If you know anything about beer history in Washington, DC, it is this: it has all been done before, and it’s all subject to change. What we know about dark lager is that it has been brewed before, but it has gone through some changes.

Lager is enjoying a bit of a moment as a reclaimed craft beverage. Many beer makers in the District are paying attention to its details and are certainly giving it no short shrift. But how have the dark lagers of today changed from the product of the same name a century ago?

Shawbecker Shwarzbier was just recently at Right Proper, but the lineage of brown and black lagers in the Chocolate City is rich. Shawbecker is an original recipe by Bobby Bump, Lead Brewer at the Shaw Brewpub. The historical context of his black beer pays homage to the dark lagers of yore.

By the way, this isn’t an ad. We received no money (or beer) to say, “Go try this lager.” But, if you’re a brewery and have a new beer, you should submit it to us using this form. Maybe we’ll tell its story in a similar fashion. 

That out of the way let’s talk about the 4.6% ABV Shawbecker. Its reasonable strength is very much within style guidelines. According to the most recent style guides, commercial examples include, but are not limited to: Devils Backbone Schwartz Bier, Einbecker Schwarzbier, Eisenbahn Dunkel, Köstritzer Schwarzbier, Mönchshof Schwarzbier, Nuezeller Original Badebier. That’s pretty steep competition.


Bump says, “The goal of Shawbecker was to brew a black lager that drinks very easily. A lot of times dark beers are associated with being heavy and malty, and with this style, it’s pretty much the opposite.”

As the debut of Right Proper’s lager program, Shawbecker (now in its second batch) is a real throwback to the days when DC residents drank dark lager from wooden kegs. Ad copy that suggests the “dark lagers” of 100 years ago were also easy drinkers, presumably easy to throw back, though often advertised as a temperance drink or tonic.

Will Bruder, brand ambassador and former assistant brewer, came up with the name Shawbecker. It’s a riff on Einbecker, the title of the Einbecker Brauhaus in Einbeck, Germany. The name  is appropriate given that all malts and hops in the beer are German imports. Today, just as 100 years ago in the District, pale, amber, and black lager flows with the spicy, earthy snap of imported hops.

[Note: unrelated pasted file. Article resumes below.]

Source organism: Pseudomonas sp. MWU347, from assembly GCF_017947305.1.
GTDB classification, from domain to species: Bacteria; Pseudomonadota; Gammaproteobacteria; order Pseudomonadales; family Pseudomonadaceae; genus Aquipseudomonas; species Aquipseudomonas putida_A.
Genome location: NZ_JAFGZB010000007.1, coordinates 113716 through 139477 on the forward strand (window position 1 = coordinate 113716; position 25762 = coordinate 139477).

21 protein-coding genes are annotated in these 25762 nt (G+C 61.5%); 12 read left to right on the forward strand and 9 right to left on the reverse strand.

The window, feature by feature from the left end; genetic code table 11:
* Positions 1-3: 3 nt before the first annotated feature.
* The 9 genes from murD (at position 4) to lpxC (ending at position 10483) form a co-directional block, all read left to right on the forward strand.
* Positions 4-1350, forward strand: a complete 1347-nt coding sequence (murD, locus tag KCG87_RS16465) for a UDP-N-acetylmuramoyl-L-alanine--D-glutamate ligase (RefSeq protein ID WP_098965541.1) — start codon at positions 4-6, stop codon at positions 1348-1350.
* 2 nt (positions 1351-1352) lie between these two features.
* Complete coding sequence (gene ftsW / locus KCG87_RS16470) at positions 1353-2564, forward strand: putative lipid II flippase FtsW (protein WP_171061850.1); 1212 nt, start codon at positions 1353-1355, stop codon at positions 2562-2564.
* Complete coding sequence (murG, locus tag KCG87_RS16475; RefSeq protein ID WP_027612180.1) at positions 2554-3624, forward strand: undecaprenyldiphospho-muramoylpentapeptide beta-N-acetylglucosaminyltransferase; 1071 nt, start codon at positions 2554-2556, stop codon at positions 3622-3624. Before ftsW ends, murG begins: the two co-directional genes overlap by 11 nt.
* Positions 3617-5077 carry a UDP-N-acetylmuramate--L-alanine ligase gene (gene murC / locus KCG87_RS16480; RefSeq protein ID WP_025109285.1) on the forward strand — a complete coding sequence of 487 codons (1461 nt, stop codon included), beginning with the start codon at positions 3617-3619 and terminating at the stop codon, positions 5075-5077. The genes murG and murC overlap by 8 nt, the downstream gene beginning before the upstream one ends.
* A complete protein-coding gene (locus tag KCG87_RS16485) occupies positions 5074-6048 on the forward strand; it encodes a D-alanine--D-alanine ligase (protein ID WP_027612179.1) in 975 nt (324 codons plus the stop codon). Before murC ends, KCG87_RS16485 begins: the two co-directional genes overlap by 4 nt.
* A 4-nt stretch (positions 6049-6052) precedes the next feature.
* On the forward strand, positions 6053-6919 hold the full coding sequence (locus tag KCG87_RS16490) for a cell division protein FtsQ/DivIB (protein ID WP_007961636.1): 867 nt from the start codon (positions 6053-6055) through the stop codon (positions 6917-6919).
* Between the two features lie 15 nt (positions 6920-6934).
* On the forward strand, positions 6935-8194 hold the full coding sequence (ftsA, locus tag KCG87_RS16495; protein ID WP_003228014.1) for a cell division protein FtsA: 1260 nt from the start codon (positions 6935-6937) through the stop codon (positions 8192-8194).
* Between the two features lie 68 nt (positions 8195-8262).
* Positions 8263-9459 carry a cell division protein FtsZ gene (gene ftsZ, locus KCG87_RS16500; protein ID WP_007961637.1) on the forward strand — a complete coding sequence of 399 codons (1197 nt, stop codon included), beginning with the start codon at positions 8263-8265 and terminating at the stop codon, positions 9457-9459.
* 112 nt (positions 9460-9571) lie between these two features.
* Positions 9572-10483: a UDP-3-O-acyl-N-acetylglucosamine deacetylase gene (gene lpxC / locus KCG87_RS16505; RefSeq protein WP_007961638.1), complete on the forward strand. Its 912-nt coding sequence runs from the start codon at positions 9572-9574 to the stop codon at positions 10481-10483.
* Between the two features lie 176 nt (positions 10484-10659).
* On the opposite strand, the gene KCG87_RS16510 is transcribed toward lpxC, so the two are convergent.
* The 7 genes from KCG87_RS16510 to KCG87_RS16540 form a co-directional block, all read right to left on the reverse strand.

A century ago, District residents sat outside picnic tables at 4th and F Streets Northeast, drinking the Washington Brewery Company’s lagers, pale and dark. It wasn’t long after prohibition (1917) that the Washington Brewery Company closed, and by 1927 it was converted to a junior high school.

The ads which the brewery placed are a treasure of late 19th and early 20th century marketing. For example, in 1903, the Washington Brewery Co.’s Culmbacher was “A Home Beverage” that “makes one feel 50 percent better after drinking it.” It also stood without rival, a claim which was made by many other breweries in many other cities.

An earlier ad says their “Champagne”…is light and sparkling.” And that their “‘Ruby Lager’ is dark and heavy in body.” Of course the natural follow-ups that I would ask are “How dark?” and “How heavy?” Which I could have asked in February 1898 when the ad ran. But that’s lost to time.

Is it? Or is it alive, at least in spirit, in local black lager beers like Shawbecker today?

Today, the block which held the brewery is home to Stuart-Hobson Middle School, in the spot where the brewery once stood. Shawbecker Schwarzbier, the beautiful black lager, should be in your glass because good, local lagers are rare beasts in the wild, and it’s about time a black beer returned to high fashion in the District.

Should you wish to brew a Prohibition-era dark lager rather than a pre-Prohibition dark lager, here is a photo of a dark lager called Kulmbacher. Could this be the same type of beer as Washington Brewery Co.’s Culmbacher? We’ll likely never know. But I do know that this recipe makes for a tasty black lager wether you use American, Czech, or German hops.

Image from Walter H. Voigt Brewing Industry Collection, 1935-1967, Archives Center, National Museum of American History. Previous images c/o Evening Star, (Washington, D.C.),  Chronicling America: Historic American Newspapers. Lib. of Congress.